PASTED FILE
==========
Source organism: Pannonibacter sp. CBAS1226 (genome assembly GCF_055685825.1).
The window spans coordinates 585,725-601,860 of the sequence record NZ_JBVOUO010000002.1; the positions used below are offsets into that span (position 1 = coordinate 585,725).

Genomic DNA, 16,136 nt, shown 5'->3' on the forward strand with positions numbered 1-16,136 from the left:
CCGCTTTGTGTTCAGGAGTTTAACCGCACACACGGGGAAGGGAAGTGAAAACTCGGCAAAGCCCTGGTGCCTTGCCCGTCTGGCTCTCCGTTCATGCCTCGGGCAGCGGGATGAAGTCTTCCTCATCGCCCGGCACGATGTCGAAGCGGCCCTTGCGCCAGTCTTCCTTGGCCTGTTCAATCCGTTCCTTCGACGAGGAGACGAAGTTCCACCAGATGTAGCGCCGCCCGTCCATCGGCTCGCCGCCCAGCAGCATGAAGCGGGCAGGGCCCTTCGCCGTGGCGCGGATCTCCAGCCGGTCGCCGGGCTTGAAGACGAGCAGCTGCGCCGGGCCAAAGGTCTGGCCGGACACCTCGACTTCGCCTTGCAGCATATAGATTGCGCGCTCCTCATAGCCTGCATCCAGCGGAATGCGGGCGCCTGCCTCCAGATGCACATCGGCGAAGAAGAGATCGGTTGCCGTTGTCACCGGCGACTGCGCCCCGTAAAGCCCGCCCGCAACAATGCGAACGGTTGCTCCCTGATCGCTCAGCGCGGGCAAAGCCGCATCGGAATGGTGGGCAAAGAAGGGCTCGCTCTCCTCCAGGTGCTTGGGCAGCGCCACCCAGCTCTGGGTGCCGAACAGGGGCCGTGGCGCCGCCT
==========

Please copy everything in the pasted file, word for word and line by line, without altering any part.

Source organism: Pannonibacter sp. CBAS1226 (genome assembly GCF_055685825.1).
The window spans coordinates 585,725-601,860 of the sequence record NZ_JBVOUO010000002.1; the positions used below are offsets into that span (position 1 = coordinate 585,725).

Genomic DNA, 16,136 nt, shown 5'->3' on the forward strand with positions numbered 1-16,136 from the left:
CCGCTTTGTGTTCAGGAGTTTAACCGCACACACGGGGAAGGGAAGTGAAAACTCGGCAAAGCCCTGGTGCCTTGCCCGTCTGGCTCTCCGTTCATGCCTCGGGCAGCGGGATGAAGTCTTCCTCATCGCCCGGCACGATGTCGAAGCGGCCCTTGCGCCAGTCTTCCTTGGCCTGTTCAATCCGTTCCTTCGACGAGGAGACGAAGTTCCACCAGATGTAGCGCCGCCCGTCCATCGGCTCGCCGCCCAGCAGCATGAAGCGGGCAGGGCCCTTCGCCGTGGCGCGGATCTCCAGCCGGTCGCCGGGCTTGAAGACGAGCAGCTGCGCCGGGCCAAAGGTCTGGCCGGACACCTCGACTTCGCCTTGCAGCATATAGATTGCGCGCTCCTCATAGCCTGCATCCAGCGGAATGCGGGCGCCTGCCTCCAGATGCACATCGGCGAAGAAGAGATCGGTTGCCGTTGTCACCGGCGACTGCGCCCCGTAAAGCCCGCCCGCAACAATGCGAACGGTTGCTCCCTGATCGCTCAGCGCGGGCAAAGCCGCATCGGAATGGTGGGCAAAGAAGGGCTCGCTCTCCTCCAGGTGCTTGGGCAGCGCCACCCAGCTCTGGGTGCCGAACAGGGGCCGTGGCGCCGCCT